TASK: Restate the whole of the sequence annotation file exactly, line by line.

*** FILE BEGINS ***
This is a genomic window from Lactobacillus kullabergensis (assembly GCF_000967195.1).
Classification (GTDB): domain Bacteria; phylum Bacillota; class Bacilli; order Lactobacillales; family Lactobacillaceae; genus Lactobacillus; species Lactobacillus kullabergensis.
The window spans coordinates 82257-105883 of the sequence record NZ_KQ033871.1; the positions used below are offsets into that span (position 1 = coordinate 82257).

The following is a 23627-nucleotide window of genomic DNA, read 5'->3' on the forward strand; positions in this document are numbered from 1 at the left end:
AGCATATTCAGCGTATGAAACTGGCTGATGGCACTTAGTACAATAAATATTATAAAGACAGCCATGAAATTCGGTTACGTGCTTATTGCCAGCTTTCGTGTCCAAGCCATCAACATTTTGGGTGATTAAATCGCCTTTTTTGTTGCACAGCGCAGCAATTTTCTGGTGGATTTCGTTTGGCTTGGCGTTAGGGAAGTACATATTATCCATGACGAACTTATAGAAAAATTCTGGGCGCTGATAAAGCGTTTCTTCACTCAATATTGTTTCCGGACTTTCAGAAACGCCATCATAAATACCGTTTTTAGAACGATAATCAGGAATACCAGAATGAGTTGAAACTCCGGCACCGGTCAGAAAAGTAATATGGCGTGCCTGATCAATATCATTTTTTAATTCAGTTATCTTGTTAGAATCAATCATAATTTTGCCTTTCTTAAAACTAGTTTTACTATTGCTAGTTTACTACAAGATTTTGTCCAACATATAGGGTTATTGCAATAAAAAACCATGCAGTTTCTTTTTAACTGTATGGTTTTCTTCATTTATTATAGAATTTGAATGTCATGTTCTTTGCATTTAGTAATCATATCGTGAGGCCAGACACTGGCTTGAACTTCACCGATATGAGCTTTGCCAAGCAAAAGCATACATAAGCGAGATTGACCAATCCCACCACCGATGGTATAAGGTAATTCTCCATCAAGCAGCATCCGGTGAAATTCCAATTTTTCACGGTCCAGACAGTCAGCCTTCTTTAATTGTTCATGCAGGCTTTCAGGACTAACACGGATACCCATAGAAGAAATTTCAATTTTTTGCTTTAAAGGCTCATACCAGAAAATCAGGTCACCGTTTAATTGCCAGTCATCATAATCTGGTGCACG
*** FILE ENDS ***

This is a genomic window from Lactobacillus kullabergensis (assembly GCF_000967195.1).
Classification (GTDB): domain Bacteria; phylum Bacillota; class Bacilli; order Lactobacillales; family Lactobacillaceae; genus Lactobacillus; species Lactobacillus kullabergensis.
The window spans coordinates 82257-105883 of the sequence record NZ_KQ033871.1; the positions used below are offsets into that span (position 1 = coordinate 82257).

The following is a 23627-nucleotide window of genomic DNA, read 5'->3' on the forward strand; positions in this document are numbered from 1 at the left end:
AGCATATTCAGCGTATGAAACTGGCTGATGGCACTTAGTACAATAAATATTATAAAGACAGCCATGAAATTCGGTTACGTGCTTATTGCCAGCTTTCGTGTCCAAGCCATCAACATTTTGGGTGATTAAATCGCCTTTTTTGTTGCACAGCGCAGCAATTTTCTGGTGGATTTCGTTTGGCTTGGCGTTAGGGAAGTACATATTATCCATGACGAACTTATAGAAAAATTCTGGGCGCTGATAAAGCGTTTCTTCACTCAATATTGTTTCCGGACTTTCAGAAACGCCATCATAAATACCGTTTTTAGAACGATAATCAGGAATACCAGAATGAGTTGAAACTCCGGCACCGGTCAGAAAAGTAATATGGCGTGCCTGATCAATATCATTTTTTAATTCAGTTATCTTGTTAGAATCAATCATAATTTTGCCTTTCTTAAAACTAGTTTTACTATTGCTAGTTTACTACAAGATTTTGTCCAACATATAGGGTTATTGCAATAAAAAACCATGCAGTTTCTTTTTAACTGTATGGTTTTCTTCATTTATTATAGAATTTGAATGTCATGTTCTTTGCATTTAGTAATCATATCGTGAGGCCAGACACTGGCTTGAACTTCACCGATATGAGCTTTGCCAAGCAAAAGCATACATAAGCGAGATTGACCAATCCCACCACCGATGGTATAAGGTAATTCTCCATCAAGCAGCATCCGGTGAAATTCCAATTTTTCACGGTCCAGACAGTCAGCCTTCTTTAATTGTTCATGCAGGCTTTCAGGACTAACACGGATACCCATAGAAGAAATTTCAATTTTTTGCTTTAAAGGCTCATACCAGAAAATCAGGTCACCGTTTAATTGCCAGTCATCATAATCTGGTGCACG